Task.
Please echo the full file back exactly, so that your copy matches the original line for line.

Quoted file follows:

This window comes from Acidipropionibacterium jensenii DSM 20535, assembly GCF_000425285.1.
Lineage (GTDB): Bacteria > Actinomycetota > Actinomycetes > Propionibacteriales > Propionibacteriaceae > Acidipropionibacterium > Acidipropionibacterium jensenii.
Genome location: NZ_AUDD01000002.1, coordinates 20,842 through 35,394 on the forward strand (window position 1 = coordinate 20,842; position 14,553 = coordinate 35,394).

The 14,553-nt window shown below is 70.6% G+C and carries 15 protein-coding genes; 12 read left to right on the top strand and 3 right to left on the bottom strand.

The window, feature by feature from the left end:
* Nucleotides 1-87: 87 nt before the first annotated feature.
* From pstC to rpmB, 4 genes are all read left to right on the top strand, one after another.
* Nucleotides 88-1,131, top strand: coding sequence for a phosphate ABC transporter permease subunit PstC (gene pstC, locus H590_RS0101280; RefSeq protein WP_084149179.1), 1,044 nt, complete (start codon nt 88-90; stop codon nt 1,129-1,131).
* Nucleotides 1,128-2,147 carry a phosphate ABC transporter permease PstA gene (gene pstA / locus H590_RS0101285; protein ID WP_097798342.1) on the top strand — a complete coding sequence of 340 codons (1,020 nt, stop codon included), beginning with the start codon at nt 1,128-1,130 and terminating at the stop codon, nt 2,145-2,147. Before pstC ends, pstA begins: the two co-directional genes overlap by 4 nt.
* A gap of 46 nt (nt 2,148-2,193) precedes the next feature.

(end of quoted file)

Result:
This window comes from Acidipropionibacterium jensenii DSM 20535, assembly GCF_000425285.1.
Lineage (GTDB): Bacteria > Actinomycetota > Actinomycetes > Propionibacteriales > Propionibacteriaceae > Acidipropionibacterium > Acidipropionibacterium jensenii.
Genome location: NZ_AUDD01000002.1, coordinates 20,842 through 35,394 on the forward strand (window position 1 = coordinate 20,842; position 14,553 = coordinate 35,394).

The 14,553-nt window shown below is 70.6% G+C and carries 15 protein-coding genes; 12 read left to right on the top strand and 3 right to left on the bottom strand.

The window, feature by feature from the left end:
* Nucleotides 1-87: 87 nt before the first annotated feature.
* From pstC to rpmB, 4 genes are all read left to right on the top strand, one after another.
* Nucleotides 88-1,131, top strand: coding sequence for a phosphate ABC transporter permease subunit PstC (gene pstC, locus H590_RS0101280; RefSeq protein WP_084149179.1), 1,044 nt, complete (start codon nt 88-90; stop codon nt 1,129-1,131).
* Nucleotides 1,128-2,147 carry a phosphate ABC transporter permease PstA gene (gene pstA / locus H590_RS0101285; protein ID WP_097798342.1) on the top strand — a complete coding sequence of 340 codons (1,020 nt, stop codon included), beginning with the start codon at nt 1,128-1,130 and terminating at the stop codon, nt 2,145-2,147. Before pstC ends, pstA begins: the two co-directional genes overlap by 4 nt.
* A gap of 46 nt (nt 2,148-2,193) precedes the next feature.